When it comes to Volnay, there is one name, one grower that immediately comes to mind: d`Angerville. It was my pleasure to taste several new vintages with the late Jacques d`Angerville in London, someone who always spared time to discuss the vagaries of the growing season and style of his wines. The domaine has continued to strive successfully following his passing.
The roots of the domaine can be traced back to the Baron de Mesnil who owned vast tracts of land at the beginning of the 19th century, much of it leased out to farmers and sharecroppers who planted a few rows of vines and tended to the crops or cattle. The prized parcel of vineyard was "Clos-des-Ducs" that lay adjacent to the maison noble.
At the end of the 19th century the Mesnil and d`Angerville family were united when Jacques d`Angerville's grandfather was betrothed to Madamemoiselle de Mesnil and it was his son, confusingly also named Jacques, who was prescient in bottling at the domaine in the 1920's and campaigned for banning of blending wines from outside the region or country, before the Appellation Controlée system was implemented in 1936. However, this made d’Angerville something of an outcast, rebuked by neighbours who did not want to see an end to their own malpractices.
The senior Jacques d`Angerville passed away in 1952, but his identically named son had already taken control of the domaine since the end of the war. Jacques d`Angerville’s final vintage was the 2002, whereupon Guillaume d`Angerville has taken the reins, aided by his right hand man and brother-in-law, Rénaud de Villette.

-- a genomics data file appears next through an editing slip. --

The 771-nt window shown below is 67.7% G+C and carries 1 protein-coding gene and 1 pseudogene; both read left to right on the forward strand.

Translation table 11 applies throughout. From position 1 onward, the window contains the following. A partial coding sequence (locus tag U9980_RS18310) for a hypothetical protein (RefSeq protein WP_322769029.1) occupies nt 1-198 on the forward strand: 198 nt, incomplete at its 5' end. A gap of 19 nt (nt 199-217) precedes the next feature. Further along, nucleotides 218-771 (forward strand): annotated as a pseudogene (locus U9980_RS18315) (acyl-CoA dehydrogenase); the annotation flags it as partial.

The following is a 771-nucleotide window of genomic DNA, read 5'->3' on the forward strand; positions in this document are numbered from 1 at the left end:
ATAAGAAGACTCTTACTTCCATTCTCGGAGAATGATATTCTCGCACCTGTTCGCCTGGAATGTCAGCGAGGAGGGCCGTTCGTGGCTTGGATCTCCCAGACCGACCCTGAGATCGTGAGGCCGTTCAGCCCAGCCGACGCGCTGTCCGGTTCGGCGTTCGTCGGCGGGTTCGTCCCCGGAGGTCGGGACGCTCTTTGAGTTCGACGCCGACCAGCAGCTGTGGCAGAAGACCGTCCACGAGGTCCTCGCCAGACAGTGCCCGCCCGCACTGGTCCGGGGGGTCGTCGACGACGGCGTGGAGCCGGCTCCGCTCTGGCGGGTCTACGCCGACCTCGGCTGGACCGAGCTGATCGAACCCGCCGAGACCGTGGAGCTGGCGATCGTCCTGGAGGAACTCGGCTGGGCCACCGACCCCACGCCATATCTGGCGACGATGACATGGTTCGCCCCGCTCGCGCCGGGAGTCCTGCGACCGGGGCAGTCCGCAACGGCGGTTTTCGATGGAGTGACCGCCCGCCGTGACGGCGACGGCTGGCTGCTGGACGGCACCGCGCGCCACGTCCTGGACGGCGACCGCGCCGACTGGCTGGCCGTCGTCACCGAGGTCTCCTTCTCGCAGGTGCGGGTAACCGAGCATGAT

The heart of the vineyards lie within the premier cru climats in Volnay. These include the aforementioned 2.4 hectare Clos-des-Ducs, 3.98 hectares of Les Champans, 1.57 hectares of Fremiets, just over 1 hectare of Taille-Pieds and 0.45 hectares of Caillerets. They also own tiny parcels in other climats: 0.65 hectares in "L'Ormeau", 0.53 hectares in "Les Angles" and 0.31 hectares of Pitures (all Premier Crus) but these are mostly blended together. In addition there are 0.5 hectares in Meursault Santenots and 0.38 hectares in Pommard Les Combes. The overall soil composition in marl and chalk with the Clos-des-Ducs on terre blanches and a slightly more clayey soil in Champans.
The vineyard is blessed with venerable vines that perform the role of limiting yields, which hover around 30hl/ha. The harvest is picked by hand, the grapes are destalked and macerated on the skins for 8 to 10 days with regular pumping-over, after which they are matured in one-quarter new oak barrels for the Premier Cru (less obviously for the Village.) They eschew the excessive use of barrels, preferring to let the terroir show its true colours, apropos the 2003 vintage that employed just 20% new oak.
Certainly the jewel in the crown is Clos-des-Ducs, the quintessential expression of Volnay with a proclivity to demand at least one decade to reach its peak. Perusing my notes, it was remarkable how many times I described the wines as rich and opulent, considering the prudent vinification methods employed; a case of "less is more". Another remark was how feminine I found Les Champans, contradicting the commonly held view that this is a more structured climat. There is some variability with d`Angerville's wine: I could not put hand on heart and declare that every wine has been a success and my two notes of Meursault leaves something to be desired. But there is no doubt that this is a top-notch grower and I sincerely hope that the mild-mannered, softly spoken Guillaume d`Angerville continues in the same vein as his redoubtable father.